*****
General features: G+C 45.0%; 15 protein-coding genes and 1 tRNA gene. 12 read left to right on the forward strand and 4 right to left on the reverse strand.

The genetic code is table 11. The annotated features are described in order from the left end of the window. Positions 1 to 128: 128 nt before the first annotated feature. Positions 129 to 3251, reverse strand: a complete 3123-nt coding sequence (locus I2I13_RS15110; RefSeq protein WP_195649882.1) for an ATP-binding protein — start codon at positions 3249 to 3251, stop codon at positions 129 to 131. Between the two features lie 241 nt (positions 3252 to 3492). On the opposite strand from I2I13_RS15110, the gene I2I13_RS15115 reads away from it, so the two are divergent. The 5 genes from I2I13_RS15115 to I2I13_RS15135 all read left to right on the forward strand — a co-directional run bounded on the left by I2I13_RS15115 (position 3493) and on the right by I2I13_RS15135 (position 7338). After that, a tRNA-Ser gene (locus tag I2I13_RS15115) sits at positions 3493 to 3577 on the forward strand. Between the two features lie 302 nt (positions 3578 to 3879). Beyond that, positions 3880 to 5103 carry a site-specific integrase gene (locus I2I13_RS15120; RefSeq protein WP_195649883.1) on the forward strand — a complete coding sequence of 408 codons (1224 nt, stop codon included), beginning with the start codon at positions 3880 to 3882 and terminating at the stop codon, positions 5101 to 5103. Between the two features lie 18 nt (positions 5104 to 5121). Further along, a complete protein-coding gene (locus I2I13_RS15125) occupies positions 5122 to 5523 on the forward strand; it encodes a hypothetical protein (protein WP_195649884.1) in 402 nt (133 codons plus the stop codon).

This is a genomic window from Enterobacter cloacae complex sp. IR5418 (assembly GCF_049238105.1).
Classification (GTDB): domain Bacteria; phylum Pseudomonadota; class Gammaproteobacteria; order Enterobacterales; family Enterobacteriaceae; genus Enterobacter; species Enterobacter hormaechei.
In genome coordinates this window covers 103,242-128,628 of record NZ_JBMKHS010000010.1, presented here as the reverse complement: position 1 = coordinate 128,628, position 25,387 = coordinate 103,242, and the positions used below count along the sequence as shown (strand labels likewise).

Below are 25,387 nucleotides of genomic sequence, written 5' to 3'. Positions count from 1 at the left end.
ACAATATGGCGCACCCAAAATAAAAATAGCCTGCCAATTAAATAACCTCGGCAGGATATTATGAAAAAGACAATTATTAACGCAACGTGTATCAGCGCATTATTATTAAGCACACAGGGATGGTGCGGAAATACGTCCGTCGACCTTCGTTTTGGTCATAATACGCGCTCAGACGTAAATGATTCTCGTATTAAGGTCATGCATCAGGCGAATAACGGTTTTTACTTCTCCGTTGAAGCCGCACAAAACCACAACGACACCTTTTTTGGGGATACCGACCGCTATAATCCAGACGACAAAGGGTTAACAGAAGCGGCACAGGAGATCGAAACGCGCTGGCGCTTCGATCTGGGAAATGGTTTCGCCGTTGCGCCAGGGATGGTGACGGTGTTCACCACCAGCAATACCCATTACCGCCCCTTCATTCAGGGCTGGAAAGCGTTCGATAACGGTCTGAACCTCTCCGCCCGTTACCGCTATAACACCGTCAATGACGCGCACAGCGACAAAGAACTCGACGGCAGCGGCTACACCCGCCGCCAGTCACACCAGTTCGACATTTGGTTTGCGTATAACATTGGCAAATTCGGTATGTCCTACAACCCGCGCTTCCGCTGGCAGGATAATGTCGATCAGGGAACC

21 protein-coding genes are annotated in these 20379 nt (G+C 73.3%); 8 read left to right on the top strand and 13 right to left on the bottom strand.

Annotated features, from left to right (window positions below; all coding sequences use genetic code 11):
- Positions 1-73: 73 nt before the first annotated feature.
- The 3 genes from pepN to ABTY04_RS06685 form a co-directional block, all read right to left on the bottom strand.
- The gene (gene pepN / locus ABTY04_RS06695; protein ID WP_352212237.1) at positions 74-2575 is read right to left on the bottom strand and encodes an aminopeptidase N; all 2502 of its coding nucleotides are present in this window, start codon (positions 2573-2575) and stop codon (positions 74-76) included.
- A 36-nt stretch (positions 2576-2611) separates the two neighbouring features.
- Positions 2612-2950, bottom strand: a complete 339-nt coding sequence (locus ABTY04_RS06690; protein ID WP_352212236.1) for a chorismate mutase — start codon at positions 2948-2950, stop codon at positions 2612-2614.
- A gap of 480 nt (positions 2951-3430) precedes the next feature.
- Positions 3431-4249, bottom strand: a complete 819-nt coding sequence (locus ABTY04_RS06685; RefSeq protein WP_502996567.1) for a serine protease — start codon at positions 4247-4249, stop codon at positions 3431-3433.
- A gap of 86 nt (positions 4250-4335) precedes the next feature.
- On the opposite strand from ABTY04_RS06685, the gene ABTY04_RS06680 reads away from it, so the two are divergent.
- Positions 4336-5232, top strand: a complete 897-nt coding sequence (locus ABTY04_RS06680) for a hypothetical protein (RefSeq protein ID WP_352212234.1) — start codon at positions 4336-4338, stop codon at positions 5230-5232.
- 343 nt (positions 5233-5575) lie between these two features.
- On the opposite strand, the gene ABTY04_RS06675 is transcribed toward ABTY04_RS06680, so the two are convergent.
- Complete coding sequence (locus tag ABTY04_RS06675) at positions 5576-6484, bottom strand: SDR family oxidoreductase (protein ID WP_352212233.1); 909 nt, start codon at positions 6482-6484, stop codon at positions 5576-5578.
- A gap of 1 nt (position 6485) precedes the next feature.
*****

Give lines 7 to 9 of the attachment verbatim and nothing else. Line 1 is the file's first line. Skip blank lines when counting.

ACAATATGGCGCACCCAAAATAAAAATAGCCTGCCAATTAAATAACCTCGGCAGGATATTATGAAAAAGACAATTATTAACGCAACGTGTATCAGCGCATTATTATTAAGCACACAGGGATGGTGCGGAAATACGTCCGTCGACCTTCGTTTTGGTCATAATACGCGCTCAGACGTAAATGATTCTCGTATTAAGGTCATGCATCAGGCGAATAACGGTTTTTACTTCTCCGTTGAAGCCGCACAAAACCACAACGACACCTTTTTTGGGGATACCGACCGCTATAATCCAGACGACAAAGGGTTAACAGAAGCGGCACAGGAGATCGAAACGCGCTGGCGCTTCGATCTGGGAAATGGTTTCGCCGTTGCGCCAGGGATGGTGACGGTGTTCACCACCAGCAATACCCATTACCGCCCCTTCATTCAGGGCTGGAAAGCGTTCGATAACGGTCTGAACCTCTCCGCCCGTTACCGCTATAACACCGTCAATGACGCGCACAGCGACAAAGAACTCGACGGCAGCGGCTACACCCGCCGCCAGTCACACCAGTTCGACATTTGGTTTGCGTATAACATTGGCAAATTCGGTATGTCCTACAACCCGCGCTTCCGCTGGCAGGATAATGTCGATCAGGGAACC

21 protein-coding genes are annotated in these 20379 nt (G+C 73.3%); 8 read left to right on the top strand and 13 right to left on the bottom strand.

Annotated features, from left to right (window positions below; all coding sequences use genetic code 11):